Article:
What does the future hold for dairy farmers? Young farmers are leaving the field. Is it up to the Commission to regulate more, and who is really milking the cash cow? Europarltv discusses the stakes with MEP Richard Ashworth (ECR,UK) and Sieta Van Keimpem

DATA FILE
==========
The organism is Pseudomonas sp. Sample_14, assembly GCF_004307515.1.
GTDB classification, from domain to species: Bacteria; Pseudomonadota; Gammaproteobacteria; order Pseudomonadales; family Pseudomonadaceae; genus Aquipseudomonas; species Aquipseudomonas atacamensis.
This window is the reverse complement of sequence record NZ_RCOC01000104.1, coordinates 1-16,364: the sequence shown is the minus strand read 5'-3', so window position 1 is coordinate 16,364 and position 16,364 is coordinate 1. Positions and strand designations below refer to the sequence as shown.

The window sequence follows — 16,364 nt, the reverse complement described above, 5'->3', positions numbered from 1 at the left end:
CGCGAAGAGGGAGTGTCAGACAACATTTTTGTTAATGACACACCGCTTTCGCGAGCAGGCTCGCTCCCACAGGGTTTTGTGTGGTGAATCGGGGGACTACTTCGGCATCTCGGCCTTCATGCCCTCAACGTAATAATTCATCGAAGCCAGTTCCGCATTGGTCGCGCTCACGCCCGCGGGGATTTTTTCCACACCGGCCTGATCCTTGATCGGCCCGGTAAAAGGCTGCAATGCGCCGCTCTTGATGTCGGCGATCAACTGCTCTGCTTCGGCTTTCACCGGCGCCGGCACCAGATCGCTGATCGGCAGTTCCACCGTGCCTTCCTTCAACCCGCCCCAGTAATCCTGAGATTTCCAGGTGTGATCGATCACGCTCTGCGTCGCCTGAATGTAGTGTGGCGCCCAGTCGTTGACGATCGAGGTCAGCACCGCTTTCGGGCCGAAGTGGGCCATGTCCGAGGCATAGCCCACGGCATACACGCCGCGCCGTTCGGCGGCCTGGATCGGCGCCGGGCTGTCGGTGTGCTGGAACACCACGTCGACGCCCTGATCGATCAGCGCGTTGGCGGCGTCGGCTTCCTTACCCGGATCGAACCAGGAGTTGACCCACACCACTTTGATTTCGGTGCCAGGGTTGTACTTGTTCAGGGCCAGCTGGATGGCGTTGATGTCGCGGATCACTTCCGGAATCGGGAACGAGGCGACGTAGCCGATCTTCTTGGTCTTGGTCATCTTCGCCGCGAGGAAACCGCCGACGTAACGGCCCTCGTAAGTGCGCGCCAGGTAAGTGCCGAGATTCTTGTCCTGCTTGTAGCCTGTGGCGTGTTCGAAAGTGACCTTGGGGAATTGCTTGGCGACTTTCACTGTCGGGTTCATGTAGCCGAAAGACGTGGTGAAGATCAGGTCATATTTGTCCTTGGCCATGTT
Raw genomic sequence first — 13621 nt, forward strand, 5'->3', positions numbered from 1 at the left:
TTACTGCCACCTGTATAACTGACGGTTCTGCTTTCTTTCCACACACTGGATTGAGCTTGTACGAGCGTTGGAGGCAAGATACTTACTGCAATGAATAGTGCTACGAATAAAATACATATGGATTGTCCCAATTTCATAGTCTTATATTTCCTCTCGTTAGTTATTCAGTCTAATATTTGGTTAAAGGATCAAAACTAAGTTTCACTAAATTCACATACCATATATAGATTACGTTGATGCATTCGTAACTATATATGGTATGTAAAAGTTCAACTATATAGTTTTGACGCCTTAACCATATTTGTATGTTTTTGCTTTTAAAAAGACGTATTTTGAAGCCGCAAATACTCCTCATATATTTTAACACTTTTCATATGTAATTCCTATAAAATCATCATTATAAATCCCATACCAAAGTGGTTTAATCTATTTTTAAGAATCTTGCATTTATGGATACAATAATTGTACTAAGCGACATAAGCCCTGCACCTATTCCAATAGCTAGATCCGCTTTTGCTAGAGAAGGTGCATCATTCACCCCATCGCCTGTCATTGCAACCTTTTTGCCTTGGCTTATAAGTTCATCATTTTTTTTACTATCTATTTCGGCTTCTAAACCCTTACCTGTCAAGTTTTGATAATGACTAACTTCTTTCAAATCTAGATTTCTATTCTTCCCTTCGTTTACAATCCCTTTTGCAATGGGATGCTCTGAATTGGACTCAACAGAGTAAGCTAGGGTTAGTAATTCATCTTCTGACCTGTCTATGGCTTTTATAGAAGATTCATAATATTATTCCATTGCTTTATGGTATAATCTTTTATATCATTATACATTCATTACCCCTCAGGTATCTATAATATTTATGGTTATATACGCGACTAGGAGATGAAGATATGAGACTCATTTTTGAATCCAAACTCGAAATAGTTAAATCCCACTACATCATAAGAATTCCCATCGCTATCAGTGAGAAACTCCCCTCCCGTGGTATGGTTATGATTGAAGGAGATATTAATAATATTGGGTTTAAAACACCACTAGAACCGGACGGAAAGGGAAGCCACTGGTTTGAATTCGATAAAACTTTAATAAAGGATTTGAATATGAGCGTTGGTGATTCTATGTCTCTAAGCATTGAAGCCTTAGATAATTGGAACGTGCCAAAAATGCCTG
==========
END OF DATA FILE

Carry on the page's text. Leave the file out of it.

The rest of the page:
My son now works elsewhere 5 days a week. And I am on standby two to three days a week in the winter. And whenever it gets busy in the summer. I work in a concrete factory. I also do the odd job for a contractor. Whenever the milk price is very low, production has to be reduced. Adjusting the milk supply is the key. The only way to reduce costs is by scaling up. Scaling up means bigger farms and bigger herds, resulting in reduced labour costs per milk unit. Because labour costs are the biggest expenditure in the milk sector, it is the most effective cost-reducing measure. Some dairy producers are committing to going to the supermarket to sell their produce, once every 6 months. The manufacturers put their label on the bottle, carry out the sterilisation and take it to the shops. The supermarkets aim to build trust with the consumer, and pay us a better price. It shouldn't be less than 35 cents per litre of milk. That's a price that would allow us to have a satisfactory salary, to be able to invest in the future in a satisfactory manner and also allow for an improvement in working conditions for me and for those who work with me.